[Humanist] 28.720 philology and digital humanities

Humanist Discussion Group willard.mccarty at mccarty.org.uk
Wed Feb 11 08:00:20 CET 2015


                 Humanist Discussion Group, Vol. 28, No. 720.
            Department of Digital Humanities, King's College London
                       www.digitalhumanities.org/humanist
                Submit to: humanist at lists.digitalhumanities.org



        Date: Tue, 10 Feb 2015 09:17:57 +0000
        From: Willard McCarty <willard.mccarty at mccarty.org.uk>
        Subject: philology


Allow me to draw your attention via a review in the Bryn Mawr Classical
Review 2015.02.18 (http://www.bmcreview.org/2015/02/20150218.html) to the
book by James Turner, Philology: The Forgotten Origins of the Modern
Humanities (Princeton NJ:  Princeton University Press, 2014. The link with
digital humanities if not already clear is provided by Jerome McGann,
"Philology in a new key", Critical Inquiry 39 (Winter 2013), which has found
its way into his very fine book, A New Republic of Letters: Memory and
Scholarship in the Age of Digital Reproduction (Harvard, 2014), under the
title "The inorganic organisation of memory", as Chapter 2.

Responses to Alan Liu's "Where is the cultural criticism in the digital
humanities" are to be found. An abundance of good work on the Early Modern
period has shown that our humanities and sciences came out of a great change
that among other things involved the printing press. The best histories we
might call (after G.E.R. Lloyd's characterisation of other cultural
phenomena) multidimensional, showing technology's complex entanglements
rather than a straightforward causative force. This to my mind makes an
adequate response challenging enough to be worthy of our best minds and our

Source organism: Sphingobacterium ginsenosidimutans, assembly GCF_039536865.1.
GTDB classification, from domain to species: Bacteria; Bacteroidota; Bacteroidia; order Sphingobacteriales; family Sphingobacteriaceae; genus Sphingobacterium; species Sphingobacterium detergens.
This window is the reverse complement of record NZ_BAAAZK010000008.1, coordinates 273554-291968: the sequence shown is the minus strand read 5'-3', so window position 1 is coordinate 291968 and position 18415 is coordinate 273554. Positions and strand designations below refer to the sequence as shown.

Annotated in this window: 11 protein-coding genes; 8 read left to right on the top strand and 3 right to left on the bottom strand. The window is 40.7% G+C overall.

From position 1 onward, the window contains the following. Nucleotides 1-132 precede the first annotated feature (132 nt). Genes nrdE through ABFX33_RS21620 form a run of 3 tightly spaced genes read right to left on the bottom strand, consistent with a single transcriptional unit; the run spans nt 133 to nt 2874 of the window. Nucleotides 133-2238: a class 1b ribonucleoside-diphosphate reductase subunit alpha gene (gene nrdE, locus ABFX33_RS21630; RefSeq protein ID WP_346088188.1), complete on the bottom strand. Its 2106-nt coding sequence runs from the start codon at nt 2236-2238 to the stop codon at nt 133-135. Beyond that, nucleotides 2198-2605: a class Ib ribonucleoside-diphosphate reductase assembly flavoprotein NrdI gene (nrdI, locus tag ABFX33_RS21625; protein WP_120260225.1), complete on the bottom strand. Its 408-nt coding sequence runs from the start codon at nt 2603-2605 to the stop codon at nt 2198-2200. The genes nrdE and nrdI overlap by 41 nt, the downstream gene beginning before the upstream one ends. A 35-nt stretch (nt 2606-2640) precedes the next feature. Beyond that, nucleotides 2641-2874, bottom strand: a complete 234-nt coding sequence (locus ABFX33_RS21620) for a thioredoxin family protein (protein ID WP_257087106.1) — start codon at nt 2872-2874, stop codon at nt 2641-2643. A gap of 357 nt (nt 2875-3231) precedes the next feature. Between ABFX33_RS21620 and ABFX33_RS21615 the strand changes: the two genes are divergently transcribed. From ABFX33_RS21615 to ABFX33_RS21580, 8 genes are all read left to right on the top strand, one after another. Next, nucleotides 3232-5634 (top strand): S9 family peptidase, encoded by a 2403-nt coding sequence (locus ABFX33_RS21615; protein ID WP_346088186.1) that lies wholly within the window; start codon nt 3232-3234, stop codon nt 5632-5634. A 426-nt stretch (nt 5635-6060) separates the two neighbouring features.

energetic -- but always intelligent -- advocacy. What makes digital
humanities so compelling (to me at least) is that this responding and
advocacy don't go it alone but are intermixed in the best situations with
hands-on experience of tools and laboratory methods. The spirit of the Early
Modern revolutionaries is with us in this: to quote Ludovico Vives,
"Peasants and artisans know nature better than so many philosophers". A
tricky statement, of course. He himself was a philosopher, writing about a
new kind that involved something other than disputation with reference to
established authority. So also the motto of the Royal Society, "nullius in
verba", roughly, "take no one's word for it". The Royal Society got involved 
with a fair bit of silliness but helped to create the intellectual world we know. 
Let's hope that in growing up digital humanities neither abandons the socially
less prestigious hands-on nor turns its back on its inheritance of reasoning 
about the world.

Comments?

Yours,
WM
--
Willard McCarty (www.mccarty.org.uk/), Professor, Department of Digital
Humanities, King's College London, and Digital Humanities Research
Group, University of Western Sydney




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